EM Debt ETFs Move Into Mainstream
October 24, 2012
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[This article originally appeared on our sister site, IndexUniverse.eu.]
Not all that long ago emerging market debt was the preserve of sophisticated investors with a high tolerance for the risks and volatility associated with this asset class. But emerging market debt has moved into the mainstream with the development of bond indices and, in recent months, money has flooded into ETFs that track the most popular indices.
“Year-to-date there has been over US$3 billion invested in iShares’ emerging market debt ETFs. Including funds from other providers, the total inflows to emerging debt so far this year are US$5.2 billion,” said Blanca Koenig, fixed income specialist for BlackRock's ETF business, iShares.
The majority of those US$5.2 billion inflows have been in the U.S. market. U.S.-listed emerging market debt trackers have gained US$3.7 billion in assets this year, while Europe-listed funds have added US$1.5 billion.
Most ETF investors—around 80%—choose funds tracking an index of sovereign debt denominated in foreign currencies, such as JP Morgan’s Emerging Market Bond Index (EMBI). The EMBI includes dollar-denominated debt issued by emerging market sovereigns or quasi-sovereigns.
In Europe, BlackRock also offers access to sovereign emerging market debt denominated in local currencies through an ETF that tracks Barclays Capital’s Emerging Markets Broad Local Currency Bond Index. State Street also offers a European ETF tracking the same index.
Though local currency emerging market debt ETFs lag foreign currency debt trackers in popularity, the assets invested in these two funds are now substantial (iShares’ local currency ETF has US$480 million in assets, while State Street’s has US$385 million).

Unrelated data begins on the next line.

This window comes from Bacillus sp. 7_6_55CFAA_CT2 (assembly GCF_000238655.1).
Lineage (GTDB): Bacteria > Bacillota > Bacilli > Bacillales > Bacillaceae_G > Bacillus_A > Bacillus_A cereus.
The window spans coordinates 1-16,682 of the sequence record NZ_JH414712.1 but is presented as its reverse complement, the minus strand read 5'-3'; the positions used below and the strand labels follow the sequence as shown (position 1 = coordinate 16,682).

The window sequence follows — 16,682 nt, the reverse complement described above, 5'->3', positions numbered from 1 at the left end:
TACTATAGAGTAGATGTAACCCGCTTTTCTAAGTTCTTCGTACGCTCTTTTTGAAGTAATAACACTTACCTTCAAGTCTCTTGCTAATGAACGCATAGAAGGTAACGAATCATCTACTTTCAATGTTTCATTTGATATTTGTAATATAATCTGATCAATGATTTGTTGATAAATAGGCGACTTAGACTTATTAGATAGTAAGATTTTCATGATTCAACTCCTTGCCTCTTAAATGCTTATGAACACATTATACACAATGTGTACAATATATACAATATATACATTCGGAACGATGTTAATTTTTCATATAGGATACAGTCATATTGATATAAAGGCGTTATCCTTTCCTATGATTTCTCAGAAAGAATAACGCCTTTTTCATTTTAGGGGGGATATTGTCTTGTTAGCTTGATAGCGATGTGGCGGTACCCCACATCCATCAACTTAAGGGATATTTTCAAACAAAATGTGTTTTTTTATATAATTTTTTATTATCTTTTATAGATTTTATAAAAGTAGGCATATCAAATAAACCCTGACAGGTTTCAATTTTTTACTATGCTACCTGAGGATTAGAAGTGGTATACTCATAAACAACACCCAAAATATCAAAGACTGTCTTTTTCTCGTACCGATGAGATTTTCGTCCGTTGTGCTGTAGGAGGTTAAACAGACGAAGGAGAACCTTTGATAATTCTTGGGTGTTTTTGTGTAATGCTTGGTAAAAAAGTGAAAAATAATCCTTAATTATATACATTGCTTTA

“These ETFs are a great product. In the past, the only way to access this asset class is through mutual funds, which have higher fees. And mutual funds are designed to be held over the long term, whereas ETFs are more tradeable,” said Peter Tchir, founder of TF Market Advisors and a former investment bank credit trader.
Not only do emerging market debt ETFs make it much easier for investors to access this asset class, but they can also use these products to execute short-term tactical asset allocation strategies, added Tchir.
The popularity of emerging market debt ETFs over this year can, in large part, be attributed to investors turning to other sources of yield as returns on more traditional fixed income asset classes continue to be dismally low.
“For example, the iShares JP Morgan dollar emerging market debt fund has a yield of over 4% at the moment. That’s attractive if you compare it with the yield on US treasuries,” iShares’ Koenig said.
But higher returns usually come with more risks. Many investors can still remember the emerging market debt crisis of 1997/98, when a series of countries suffered major devaluations and defaults. Is there a way for the providers of the emerging market debt ETFs to control these risks?
“Minimising the risk for investors is about choosing the underlying index wisely and running the ETF to ensure that liquidity is well managed,” Koenig said.
JP Morgan’s EMBI is a diversified index with relatively liquid bonds which all settle in the developed markets. There are more operational issues with a local currency index. “That’s why we choose the Barclays index for our local currency ETF because it includes only the most liquid and accessible countries,” said Koenig.
Once the index has been chosen and the fund is running, there has to be some freedom in the way it is run to ensure this can be done efficiently. “We buy the physical bonds of the index but not in exactly the same weight. Our choice depends on the liquidity of the different instruments,” added Koenig.
This approach can increase the tracking error but only slightly. “For example, we only have a forward-looking tracking error of around 10 basis points on the Barclays index ETF product,” said Koenig.